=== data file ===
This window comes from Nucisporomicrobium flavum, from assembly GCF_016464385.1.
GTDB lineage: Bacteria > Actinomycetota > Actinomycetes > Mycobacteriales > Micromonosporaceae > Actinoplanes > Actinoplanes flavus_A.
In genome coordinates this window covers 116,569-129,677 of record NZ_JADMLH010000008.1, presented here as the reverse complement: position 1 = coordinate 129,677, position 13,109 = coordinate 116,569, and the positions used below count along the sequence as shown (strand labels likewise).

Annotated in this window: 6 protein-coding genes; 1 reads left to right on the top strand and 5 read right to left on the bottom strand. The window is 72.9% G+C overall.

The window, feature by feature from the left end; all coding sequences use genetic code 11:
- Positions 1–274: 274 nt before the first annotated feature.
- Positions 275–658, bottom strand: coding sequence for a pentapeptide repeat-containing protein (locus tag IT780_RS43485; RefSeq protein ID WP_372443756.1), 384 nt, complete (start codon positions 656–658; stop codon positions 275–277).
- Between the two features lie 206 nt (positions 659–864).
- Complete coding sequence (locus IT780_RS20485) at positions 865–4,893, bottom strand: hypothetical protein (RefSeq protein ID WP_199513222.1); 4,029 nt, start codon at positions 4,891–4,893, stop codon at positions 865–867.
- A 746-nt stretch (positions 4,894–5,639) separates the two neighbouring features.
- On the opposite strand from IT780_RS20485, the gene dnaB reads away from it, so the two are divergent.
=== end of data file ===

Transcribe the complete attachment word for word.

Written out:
This window comes from Nucisporomicrobium flavum, from assembly GCF_016464385.1.
GTDB lineage: Bacteria > Actinomycetota > Actinomycetes > Mycobacteriales > Micromonosporaceae > Actinoplanes > Actinoplanes flavus_A.
In genome coordinates this window covers 116,569-129,677 of record NZ_JADMLH010000008.1, presented here as the reverse complement: position 1 = coordinate 129,677, position 13,109 = coordinate 116,569, and the positions used below count along the sequence as shown (strand labels likewise).

Annotated in this window: 6 protein-coding genes; 1 reads left to right on the top strand and 5 read right to left on the bottom strand. The window is 72.9% G+C overall.

The window, feature by feature from the left end; all coding sequences use genetic code 11:
- Positions 1–274: 274 nt before the first annotated feature.
- Positions 275–658, bottom strand: coding sequence for a pentapeptide repeat-containing protein (locus tag IT780_RS43485; RefSeq protein ID WP_372443756.1), 384 nt, complete (start codon positions 656–658; stop codon positions 275–277).
- Between the two features lie 206 nt (positions 659–864).
- Complete coding sequence (locus IT780_RS20485) at positions 865–4,893, bottom strand: hypothetical protein (RefSeq protein ID WP_199513222.1); 4,029 nt, start codon at positions 4,891–4,893, stop codon at positions 865–867.
- A 746-nt stretch (positions 4,894–5,639) separates the two neighbouring features.
- On the opposite strand from IT780_RS20485, the gene dnaB reads away from it, so the two are divergent.